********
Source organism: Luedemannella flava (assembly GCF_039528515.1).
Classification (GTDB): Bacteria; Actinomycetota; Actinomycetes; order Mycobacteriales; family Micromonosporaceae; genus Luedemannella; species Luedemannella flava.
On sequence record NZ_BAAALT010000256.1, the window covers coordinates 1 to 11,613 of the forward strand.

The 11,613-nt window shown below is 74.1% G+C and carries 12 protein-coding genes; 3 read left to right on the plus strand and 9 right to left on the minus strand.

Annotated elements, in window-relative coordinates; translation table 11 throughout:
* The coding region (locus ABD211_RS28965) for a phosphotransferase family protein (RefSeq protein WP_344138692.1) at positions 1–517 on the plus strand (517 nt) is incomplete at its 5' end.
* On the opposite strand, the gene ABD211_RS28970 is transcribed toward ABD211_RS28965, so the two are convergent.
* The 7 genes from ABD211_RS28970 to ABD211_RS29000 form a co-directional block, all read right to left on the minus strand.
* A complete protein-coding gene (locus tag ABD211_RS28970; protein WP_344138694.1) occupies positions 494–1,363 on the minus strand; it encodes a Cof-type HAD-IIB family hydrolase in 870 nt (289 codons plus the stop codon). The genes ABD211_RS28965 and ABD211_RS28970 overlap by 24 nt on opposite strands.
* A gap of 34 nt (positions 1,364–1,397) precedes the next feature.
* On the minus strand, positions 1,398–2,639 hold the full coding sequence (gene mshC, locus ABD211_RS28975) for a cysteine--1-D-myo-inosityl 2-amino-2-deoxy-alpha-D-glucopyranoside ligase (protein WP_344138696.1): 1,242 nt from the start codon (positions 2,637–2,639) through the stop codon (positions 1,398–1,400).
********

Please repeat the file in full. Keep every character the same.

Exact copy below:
Source organism: Luedemannella flava (assembly GCF_039528515.1).
Classification (GTDB): Bacteria; Actinomycetota; Actinomycetes; order Mycobacteriales; family Micromonosporaceae; genus Luedemannella; species Luedemannella flava.
On sequence record NZ_BAAALT010000256.1, the window covers coordinates 1 to 11,613 of the forward strand.

The 11,613-nt window shown below is 74.1% G+C and carries 12 protein-coding genes; 3 read left to right on the plus strand and 9 right to left on the minus strand.

Annotated elements, in window-relative coordinates; translation table 11 throughout:
* The coding region (locus ABD211_RS28965) for a phosphotransferase family protein (RefSeq protein WP_344138692.1) at positions 1–517 on the plus strand (517 nt) is incomplete at its 5' end.
* On the opposite strand, the gene ABD211_RS28970 is transcribed toward ABD211_RS28965, so the two are convergent.
* The 7 genes from ABD211_RS28970 to ABD211_RS29000 form a co-directional block, all read right to left on the minus strand.
* A complete protein-coding gene (locus tag ABD211_RS28970; protein WP_344138694.1) occupies positions 494–1,363 on the minus strand; it encodes a Cof-type HAD-IIB family hydrolase in 870 nt (289 codons plus the stop codon). The genes ABD211_RS28965 and ABD211_RS28970 overlap by 24 nt on opposite strands.
* A gap of 34 nt (positions 1,364–1,397) precedes the next feature.
* On the minus strand, positions 1,398–2,639 hold the full coding sequence (gene mshC, locus ABD211_RS28975) for a cysteine--1-D-myo-inosityl 2-amino-2-deoxy-alpha-D-glucopyranoside ligase (protein WP_344138696.1): 1,242 nt from the start codon (positions 2,637–2,639) through the stop codon (positions 1,398–1,400).